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The ball physics model's main objective is to provide a point in time to the controller, when the ball is predicted to be hittable, in order to not let the ball fall into the drain.
The code for what is described in this section can be found in the files "physics.cpp" and "physics.h".

Ball trajectory

The trajectory of a ball can be modeled to be parabolic. From two point p and p_old with corresponding timestamps, the velocity v is computed.
For a future point in time t, with t=0 being the timestamp of p, we can then approximately predict the corresponding ball position using the following formulas.

The incline of the playfield causes a vertical acceleration, which is modeled via a gravitational pull with the factor g = sin(6°) * 9.81 m/s².
The value of 6° is the incline of the playfield  measured on the physical device.


The controller calls the function full_prediction passing it two subsequent ball positions with timestamps. From these a ball trajectory is inferred as described above.
Along the trajectory future times are stepwise tested for whether the corresponding predicted position is in the flipper range.
Once a position inside the flipper range is found the search is continued both forwards and backwards in smaller steps in order to find a good enough estimate of the first and last possible time to hit the ball.
If the trajectory does not intersect the flipper range within a certain prediction frame (see below "Prediction parameters") a value far enough into the future is returned, that will be overwritten by subsequent predictions.

With the current configuration the controller uses the middle point in time between the first and last possible time in order to be most positive to hit the ball.
The computed velocity is also passed to the controller and used is some more advanced  tactical decisions like catching balls.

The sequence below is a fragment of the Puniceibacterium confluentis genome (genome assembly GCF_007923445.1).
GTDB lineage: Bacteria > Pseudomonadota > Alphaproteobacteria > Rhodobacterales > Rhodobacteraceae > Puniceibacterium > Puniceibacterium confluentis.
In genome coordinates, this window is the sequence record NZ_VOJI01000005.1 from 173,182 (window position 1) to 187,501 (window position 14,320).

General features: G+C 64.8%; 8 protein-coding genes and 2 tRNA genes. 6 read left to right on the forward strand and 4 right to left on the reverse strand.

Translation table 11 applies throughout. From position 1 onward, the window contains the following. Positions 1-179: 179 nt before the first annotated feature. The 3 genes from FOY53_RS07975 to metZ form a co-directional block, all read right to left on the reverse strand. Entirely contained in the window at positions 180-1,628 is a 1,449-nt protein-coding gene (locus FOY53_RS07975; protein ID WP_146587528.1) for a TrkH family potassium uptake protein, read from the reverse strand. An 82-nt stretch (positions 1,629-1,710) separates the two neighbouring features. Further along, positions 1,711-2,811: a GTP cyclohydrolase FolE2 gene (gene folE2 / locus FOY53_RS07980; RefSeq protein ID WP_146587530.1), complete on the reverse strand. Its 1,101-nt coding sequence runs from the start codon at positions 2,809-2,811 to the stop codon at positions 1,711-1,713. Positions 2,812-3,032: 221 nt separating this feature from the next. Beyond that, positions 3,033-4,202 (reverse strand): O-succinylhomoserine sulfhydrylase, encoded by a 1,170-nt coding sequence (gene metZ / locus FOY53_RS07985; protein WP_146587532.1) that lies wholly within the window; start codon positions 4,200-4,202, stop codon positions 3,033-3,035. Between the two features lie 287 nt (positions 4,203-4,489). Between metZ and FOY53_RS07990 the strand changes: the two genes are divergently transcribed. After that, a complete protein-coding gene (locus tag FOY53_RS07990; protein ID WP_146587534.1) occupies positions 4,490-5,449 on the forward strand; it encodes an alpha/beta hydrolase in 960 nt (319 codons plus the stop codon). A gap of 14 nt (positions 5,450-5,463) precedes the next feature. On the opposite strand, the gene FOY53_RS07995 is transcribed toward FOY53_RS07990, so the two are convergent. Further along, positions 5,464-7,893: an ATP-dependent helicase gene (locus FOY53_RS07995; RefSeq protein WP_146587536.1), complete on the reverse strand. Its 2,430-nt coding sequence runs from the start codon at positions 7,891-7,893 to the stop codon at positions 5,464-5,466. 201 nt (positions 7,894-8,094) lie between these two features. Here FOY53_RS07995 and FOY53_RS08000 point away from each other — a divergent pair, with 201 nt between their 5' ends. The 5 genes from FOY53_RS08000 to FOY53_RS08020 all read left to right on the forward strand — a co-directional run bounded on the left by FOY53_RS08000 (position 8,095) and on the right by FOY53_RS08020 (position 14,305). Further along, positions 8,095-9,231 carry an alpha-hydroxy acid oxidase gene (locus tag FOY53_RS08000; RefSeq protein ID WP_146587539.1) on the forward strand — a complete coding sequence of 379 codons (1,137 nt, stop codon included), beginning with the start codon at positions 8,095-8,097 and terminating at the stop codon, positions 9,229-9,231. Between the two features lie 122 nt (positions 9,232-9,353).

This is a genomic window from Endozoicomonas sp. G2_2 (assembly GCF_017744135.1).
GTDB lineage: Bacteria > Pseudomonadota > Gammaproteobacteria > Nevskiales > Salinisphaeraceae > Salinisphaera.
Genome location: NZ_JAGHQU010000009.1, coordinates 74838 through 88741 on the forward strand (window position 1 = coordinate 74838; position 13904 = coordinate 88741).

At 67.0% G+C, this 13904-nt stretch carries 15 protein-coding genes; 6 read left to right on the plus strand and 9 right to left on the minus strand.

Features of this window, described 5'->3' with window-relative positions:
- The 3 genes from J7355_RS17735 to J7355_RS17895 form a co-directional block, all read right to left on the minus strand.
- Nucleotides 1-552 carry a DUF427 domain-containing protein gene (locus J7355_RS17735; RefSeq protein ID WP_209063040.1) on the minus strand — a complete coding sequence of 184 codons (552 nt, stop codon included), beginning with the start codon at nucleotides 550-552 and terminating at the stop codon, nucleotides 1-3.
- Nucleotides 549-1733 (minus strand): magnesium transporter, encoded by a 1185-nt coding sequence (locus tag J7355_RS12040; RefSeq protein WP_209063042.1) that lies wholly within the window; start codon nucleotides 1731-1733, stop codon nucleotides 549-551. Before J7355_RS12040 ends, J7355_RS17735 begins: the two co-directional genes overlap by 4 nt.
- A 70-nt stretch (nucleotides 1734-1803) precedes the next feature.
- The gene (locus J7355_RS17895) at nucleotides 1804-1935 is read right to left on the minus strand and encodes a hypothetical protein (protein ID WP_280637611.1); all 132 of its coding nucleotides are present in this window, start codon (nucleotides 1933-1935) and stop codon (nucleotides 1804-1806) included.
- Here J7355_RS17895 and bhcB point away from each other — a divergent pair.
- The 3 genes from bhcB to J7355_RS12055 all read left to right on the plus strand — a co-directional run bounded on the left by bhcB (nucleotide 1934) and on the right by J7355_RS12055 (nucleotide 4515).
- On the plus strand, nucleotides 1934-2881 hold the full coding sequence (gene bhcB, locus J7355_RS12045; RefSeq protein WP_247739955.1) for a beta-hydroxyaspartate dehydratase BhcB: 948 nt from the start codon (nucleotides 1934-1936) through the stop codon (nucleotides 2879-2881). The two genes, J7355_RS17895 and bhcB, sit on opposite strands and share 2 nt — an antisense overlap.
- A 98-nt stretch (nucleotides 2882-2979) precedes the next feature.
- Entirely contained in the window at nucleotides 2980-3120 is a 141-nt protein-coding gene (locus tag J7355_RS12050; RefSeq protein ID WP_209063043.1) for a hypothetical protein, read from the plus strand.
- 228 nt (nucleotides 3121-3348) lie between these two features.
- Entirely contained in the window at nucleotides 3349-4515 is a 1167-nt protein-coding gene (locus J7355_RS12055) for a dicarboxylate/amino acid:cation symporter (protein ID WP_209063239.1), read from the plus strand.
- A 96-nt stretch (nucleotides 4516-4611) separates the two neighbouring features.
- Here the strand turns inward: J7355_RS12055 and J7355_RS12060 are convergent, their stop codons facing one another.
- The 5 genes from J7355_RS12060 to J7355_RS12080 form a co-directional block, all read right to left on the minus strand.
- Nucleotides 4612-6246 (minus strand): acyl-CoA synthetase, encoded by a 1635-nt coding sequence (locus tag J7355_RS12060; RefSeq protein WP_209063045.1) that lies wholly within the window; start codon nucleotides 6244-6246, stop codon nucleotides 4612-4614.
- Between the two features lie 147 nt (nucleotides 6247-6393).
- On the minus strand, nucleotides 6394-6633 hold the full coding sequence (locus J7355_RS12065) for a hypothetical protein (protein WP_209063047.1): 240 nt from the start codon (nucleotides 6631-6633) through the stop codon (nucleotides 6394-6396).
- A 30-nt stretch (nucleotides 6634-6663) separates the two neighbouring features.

Prediction parameters

ParameterDescriptionDefault value

window size for prediction - How far

into the future are predictions calculated at most.


size of the steps for the forward search


The prediction step size for the reverse search is


When setting the PREDICTION_FRAME keep in mind that predictions, that reach multiple frames into the future, are likely to be overwritten, when new frames arrive and new predictions are calculated.
Nevertheless it is reasonable to calculate predictions beyond the next frame in case a ball is not recognized on the next frame.

With the default values up to 7 predictions are calculated if the ball is not predicted to be in flipper range roughly within the next two frames.

The REFINEMENT_FACTOR is also the worst case number of predictions calculated during the reverse search part of the prediction process.

Flipper range

The model of the area, where the the flippers can hit a ball is computed from a set of five points. These points are set to real world coordinates in meters

and should not need further adjustment after the camera is correctly calibrated (see World Coordinate System).

The values for the left flipper are set to be symmetrical.

Approximate positions of the points of interest


center point of the circle that the flippers tip moves o

2highest point a ball can be at when it hits the resting flipper
3lowest point a ball can be at when it hits the resting flipper
4lowest point a ball can be at when it hits the fully triggered flipper
5highest point a ball can be at when it hits the fully triggered flipper

From these points an area, where the ball is deemed to be hittable, is computed.

Flipper range

Inlane Area

Since the trajectory prediction does not consider collisions in general, we need a different kind of predictions for the inlanes,
i.e. the path feeding a falling ball from the playfield to the flippers, behind the slingshot.
A ball is considered to be in an inlane, when it is in a rectangular area, with one edge given by the beginning of the flipper
and the other by a point at highest, outermost position of the angled part of the inlane.

In this area the vertical acceleration is deactivated in the prediction, since it would cause the prediction to assume the ball would slide into the wall.
Though in reality there is still some acceleration, a simple linear prediction has shown to be practical in this less critical area.

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